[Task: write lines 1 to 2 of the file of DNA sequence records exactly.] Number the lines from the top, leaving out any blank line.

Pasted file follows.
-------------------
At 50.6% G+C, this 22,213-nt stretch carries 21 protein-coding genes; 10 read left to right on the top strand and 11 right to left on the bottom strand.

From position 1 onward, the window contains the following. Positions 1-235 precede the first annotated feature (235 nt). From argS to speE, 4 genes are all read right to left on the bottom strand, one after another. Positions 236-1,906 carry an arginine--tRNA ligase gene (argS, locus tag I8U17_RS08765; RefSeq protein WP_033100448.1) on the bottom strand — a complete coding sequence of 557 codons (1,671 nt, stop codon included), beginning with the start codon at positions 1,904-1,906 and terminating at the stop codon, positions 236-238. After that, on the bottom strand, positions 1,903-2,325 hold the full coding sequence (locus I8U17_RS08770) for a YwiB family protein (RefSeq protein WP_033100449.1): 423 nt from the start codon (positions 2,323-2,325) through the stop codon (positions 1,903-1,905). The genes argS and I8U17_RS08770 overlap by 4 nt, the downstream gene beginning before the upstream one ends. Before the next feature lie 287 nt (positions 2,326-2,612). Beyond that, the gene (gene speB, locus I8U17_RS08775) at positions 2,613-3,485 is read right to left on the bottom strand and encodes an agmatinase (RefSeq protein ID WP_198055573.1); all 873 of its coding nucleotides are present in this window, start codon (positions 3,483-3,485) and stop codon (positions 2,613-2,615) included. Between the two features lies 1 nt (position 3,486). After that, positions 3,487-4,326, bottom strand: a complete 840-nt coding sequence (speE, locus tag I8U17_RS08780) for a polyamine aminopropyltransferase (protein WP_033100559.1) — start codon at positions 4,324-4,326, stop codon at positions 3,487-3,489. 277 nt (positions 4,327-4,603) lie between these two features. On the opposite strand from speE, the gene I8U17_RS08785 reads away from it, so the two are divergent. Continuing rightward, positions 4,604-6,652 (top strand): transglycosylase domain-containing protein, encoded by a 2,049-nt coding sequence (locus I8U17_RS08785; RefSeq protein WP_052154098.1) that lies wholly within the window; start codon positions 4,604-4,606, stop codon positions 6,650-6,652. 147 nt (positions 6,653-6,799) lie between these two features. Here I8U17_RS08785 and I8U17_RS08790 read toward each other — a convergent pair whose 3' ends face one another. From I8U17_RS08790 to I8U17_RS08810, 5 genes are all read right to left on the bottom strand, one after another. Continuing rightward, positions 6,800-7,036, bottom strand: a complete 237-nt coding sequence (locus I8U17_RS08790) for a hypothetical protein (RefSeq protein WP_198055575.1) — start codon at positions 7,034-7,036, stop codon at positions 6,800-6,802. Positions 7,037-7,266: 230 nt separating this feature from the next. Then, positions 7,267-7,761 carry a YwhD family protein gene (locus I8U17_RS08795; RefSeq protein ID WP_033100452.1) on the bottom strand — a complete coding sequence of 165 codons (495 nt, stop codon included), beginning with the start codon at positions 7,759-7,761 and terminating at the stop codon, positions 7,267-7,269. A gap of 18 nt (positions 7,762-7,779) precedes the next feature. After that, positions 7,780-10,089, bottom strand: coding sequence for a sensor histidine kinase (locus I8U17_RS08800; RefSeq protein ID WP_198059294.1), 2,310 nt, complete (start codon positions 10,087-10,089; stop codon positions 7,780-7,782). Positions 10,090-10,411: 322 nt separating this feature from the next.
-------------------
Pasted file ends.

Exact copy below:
At 50.6% G+C, this 22,213-nt stretch carries 21 protein-coding genes; 10 read left to right on the top strand and 11 right to left on the bottom strand.

From position 1 onward, the window contains the following. Positions 1-235 precede the first annotated feature (235 nt). From argS to speE, 4 genes are all read right to left on the bottom strand, one after another. Positions 236-1,906 carry an arginine--tRNA ligase gene (argS, locus tag I8U17_RS08765; RefSeq protein WP_033100448.1) on the bottom strand — a complete coding sequence of 557 codons (1,671 nt, stop codon included), beginning with the start codon at positions 1,904-1,906 and terminating at the stop codon, positions 236-238. After that, on the bottom strand, positions 1,903-2,325 hold the full coding sequence (locus I8U17_RS08770) for a YwiB family protein (RefSeq protein WP_033100449.1): 423 nt from the start codon (positions 2,323-2,325) through the stop codon (positions 1,903-1,905). The genes argS and I8U17_RS08770 overlap by 4 nt, the downstream gene beginning before the upstream one ends. Before the next feature lie 287 nt (positions 2,326-2,612). Beyond that, the gene (gene speB, locus I8U17_RS08775) at positions 2,613-3,485 is read right to left on the bottom strand and encodes an agmatinase (RefSeq protein ID WP_198055573.1); all 873 of its coding nucleotides are present in this window, start codon (positions 3,483-3,485) and stop codon (positions 2,613-2,615) included. Between the two features lies 1 nt (position 3,486). After that, positions 3,487-4,326, bottom strand: a complete 840-nt coding sequence (speE, locus tag I8U17_RS08780) for a polyamine aminopropyltransferase (protein WP_033100559.1) — start codon at positions 4,324-4,326, stop codon at positions 3,487-3,489. 277 nt (positions 4,327-4,603) lie between these two features. On the opposite strand from speE, the gene I8U17_RS08785 reads away from it, so the two are divergent. Continuing rightward, positions 4,604-6,652 (top strand): transglycosylase domain-containing protein, encoded by a 2,049-nt coding sequence (locus I8U17_RS08785; RefSeq protein WP_052154098.1) that lies wholly within the window; start codon positions 4,604-4,606, stop codon positions 6,650-6,652. 147 nt (positions 6,653-6,799) lie between these two features. Here I8U17_RS08785 and I8U17_RS08790 read toward each other — a convergent pair whose 3' ends face one another. From I8U17_RS08790 to I8U17_RS08810, 5 genes are all read right to left on the bottom strand, one after another. Continuing rightward, positions 6,800-7,036, bottom strand: a complete 237-nt coding sequence (locus I8U17_RS08790) for a hypothetical protein (RefSeq protein WP_198055575.1) — start codon at positions 7,034-7,036, stop codon at positions 6,800-6,802. Positions 7,037-7,266: 230 nt separating this feature from the next. Then, positions 7,267-7,761 carry a YwhD family protein gene (locus I8U17_RS08795; RefSeq protein ID WP_033100452.1) on the bottom strand — a complete coding sequence of 165 codons (495 nt, stop codon included), beginning with the start codon at positions 7,759-7,761 and terminating at the stop codon, positions 7,267-7,269. A gap of 18 nt (positions 7,762-7,779) precedes the next feature. After that, positions 7,780-10,089, bottom strand: coding sequence for a sensor histidine kinase (locus I8U17_RS08800; RefSeq protein ID WP_198059294.1), 2,310 nt, complete (start codon positions 10,087-10,089; stop codon positions 7,780-7,782). Positions 10,090-10,411: 322 nt separating this feature from the next.